Latest news from the Blog

Making The Final Decision

Making The Final Decision

Life can often throw us a hard ball that is really difficult to catch, and sometimes you simply just don’t want to play ball at all.  That is how it can feel when you are faced with making the final decision on a loved one’s life. When is the right time to turn off their life support?

Life support replaces or supports a failing bodily function. In treatable or curable conditions, life support is used temporarily until the body can resume normal functioning. But, in situations where a cure is not possible, life support may prolong discomfort.

Usually, families and the medical team (doctors and nurses) make decisions together about life support although sometimes doctors make the final when ultimately necessary. This depends on the type of decision, as well as on what families want. You can let your loved one’s doctor know how you would prefer decisions to be made in advance so everyone is clear on instructions.

There are different ways that decisions are made about life support. It is important that you let the doctors know how much you want to be involved in the decisions that are made.

Sometimes a treatment is very unlikely to work or because parents do not wish to make a decision about treatment and therefore there may be no other option available. In these situations, doctors will still take into account the views of others about treatment. Most times, though, the decision is shared between families and the medical team.

Family members often have mixed feelings about who should make decisions. One part of them feels like they want to be involved in decisions, but another part feels afraid of taking on responsibility for decisions. Those mixed feelings are very normal at this time. Shared decision-making means that your views are important, but that you do not have to make the decision on your own.

For some cultures, it may be important for other members of the wider family or community to be involved in decisions. When family members are far away and/or cannot travel, it may be possible for them to discuss with the doctors on the telephone.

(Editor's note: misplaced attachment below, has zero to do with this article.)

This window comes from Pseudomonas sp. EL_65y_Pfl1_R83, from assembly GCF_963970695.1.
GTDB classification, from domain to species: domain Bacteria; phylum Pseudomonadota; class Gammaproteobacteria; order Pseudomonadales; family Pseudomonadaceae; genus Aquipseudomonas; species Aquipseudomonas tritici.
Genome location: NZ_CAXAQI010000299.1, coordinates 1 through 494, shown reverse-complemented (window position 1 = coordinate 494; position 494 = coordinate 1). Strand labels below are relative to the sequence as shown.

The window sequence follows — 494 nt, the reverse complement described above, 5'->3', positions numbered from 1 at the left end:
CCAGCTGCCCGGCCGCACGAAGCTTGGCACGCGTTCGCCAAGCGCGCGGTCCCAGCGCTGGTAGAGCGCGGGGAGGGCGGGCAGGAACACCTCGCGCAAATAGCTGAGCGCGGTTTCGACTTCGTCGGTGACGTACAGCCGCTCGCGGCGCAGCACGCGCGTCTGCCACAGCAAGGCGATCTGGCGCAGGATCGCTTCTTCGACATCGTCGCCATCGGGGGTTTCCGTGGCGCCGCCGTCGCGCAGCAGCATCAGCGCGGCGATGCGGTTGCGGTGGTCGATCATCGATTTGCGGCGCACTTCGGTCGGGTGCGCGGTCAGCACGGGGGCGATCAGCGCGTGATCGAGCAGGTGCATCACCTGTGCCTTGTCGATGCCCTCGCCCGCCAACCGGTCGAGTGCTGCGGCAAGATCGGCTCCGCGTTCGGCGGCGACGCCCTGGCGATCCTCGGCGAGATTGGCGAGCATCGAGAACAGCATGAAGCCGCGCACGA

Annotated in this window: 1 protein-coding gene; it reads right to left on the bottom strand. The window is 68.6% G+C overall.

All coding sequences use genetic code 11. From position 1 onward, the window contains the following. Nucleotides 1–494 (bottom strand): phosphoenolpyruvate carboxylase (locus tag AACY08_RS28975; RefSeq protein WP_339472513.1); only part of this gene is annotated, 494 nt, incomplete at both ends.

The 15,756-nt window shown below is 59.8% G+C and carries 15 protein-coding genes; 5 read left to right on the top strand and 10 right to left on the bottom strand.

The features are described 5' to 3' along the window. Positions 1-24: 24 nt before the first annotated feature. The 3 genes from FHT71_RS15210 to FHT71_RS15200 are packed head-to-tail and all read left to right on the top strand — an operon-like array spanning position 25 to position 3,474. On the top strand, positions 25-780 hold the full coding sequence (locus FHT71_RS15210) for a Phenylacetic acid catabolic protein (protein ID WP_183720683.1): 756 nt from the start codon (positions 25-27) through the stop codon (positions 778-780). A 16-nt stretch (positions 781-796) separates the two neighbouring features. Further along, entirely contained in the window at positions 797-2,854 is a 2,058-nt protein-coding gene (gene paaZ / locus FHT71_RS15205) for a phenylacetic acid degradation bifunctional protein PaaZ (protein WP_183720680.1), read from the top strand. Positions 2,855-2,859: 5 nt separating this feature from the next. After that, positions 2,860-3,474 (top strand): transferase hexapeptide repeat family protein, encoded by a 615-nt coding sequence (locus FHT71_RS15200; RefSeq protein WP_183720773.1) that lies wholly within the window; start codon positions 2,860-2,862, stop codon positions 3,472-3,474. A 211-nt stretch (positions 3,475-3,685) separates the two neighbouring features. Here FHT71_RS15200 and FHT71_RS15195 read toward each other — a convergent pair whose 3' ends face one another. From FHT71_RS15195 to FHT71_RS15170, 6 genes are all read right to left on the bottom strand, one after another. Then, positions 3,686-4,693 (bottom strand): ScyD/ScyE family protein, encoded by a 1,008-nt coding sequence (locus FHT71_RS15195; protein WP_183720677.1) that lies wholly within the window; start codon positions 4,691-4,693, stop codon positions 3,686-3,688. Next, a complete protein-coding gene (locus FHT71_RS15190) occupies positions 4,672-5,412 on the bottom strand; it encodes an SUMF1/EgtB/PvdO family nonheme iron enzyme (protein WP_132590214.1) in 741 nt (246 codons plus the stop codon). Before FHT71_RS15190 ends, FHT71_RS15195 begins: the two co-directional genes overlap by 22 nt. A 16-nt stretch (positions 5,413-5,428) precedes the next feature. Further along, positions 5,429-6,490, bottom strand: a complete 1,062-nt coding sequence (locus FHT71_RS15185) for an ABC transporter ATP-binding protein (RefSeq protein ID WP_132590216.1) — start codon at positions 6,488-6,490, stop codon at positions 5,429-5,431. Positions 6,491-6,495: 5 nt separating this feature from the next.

Types of life support

Life support can be a temporary or permanent measure depending on the situation.  In situations where a cure is not possible, life support may prolong the discomfort. In other situations, it is only temporarily used until the body is able to function without assistance.

A treatment with life support may be helpful if it relieves discomfort, restores functioning or enhances the quality of life. But the decision to refuse life support is a personal one and requires discussing the risks and benefits with your health professional.

Some of the commonly used life support treatments are:

  • Artificial nutrition and hydration
  • Tube feeding (usually inserted into the stomach via the nose)
  • Intravenous feeding when tube feeding is not an option
  • Cardiopulmonary resuscitation (CPR)
  • Comfort care or hospice care
  • Dialysis
  • Mechanical ventilation (often used for pneumonia, lung disease or trauma to the brain)
  • Palliative care for those with serious illnesses
  • Pacemakers

The decisions you make are among the most private and difficult moments in life and are usually best in a shared decision-making discussion with all parties concerned.  Allowing the health professionals to make decisions with input from the family may be the most compassionate and appropriate approach. Often when a loved one is on life support through a traumatic circumstance like a car accident, the family members may not have had a discussion about the patient’s wishes if they are already on life support and the patient may not be able to communicate if they are seriously injured or ill.

Whatever decision you make when confronted with making the final decision, remember, you don’t have to make that decision alone.



Leave a reply

Subscribe to our e-news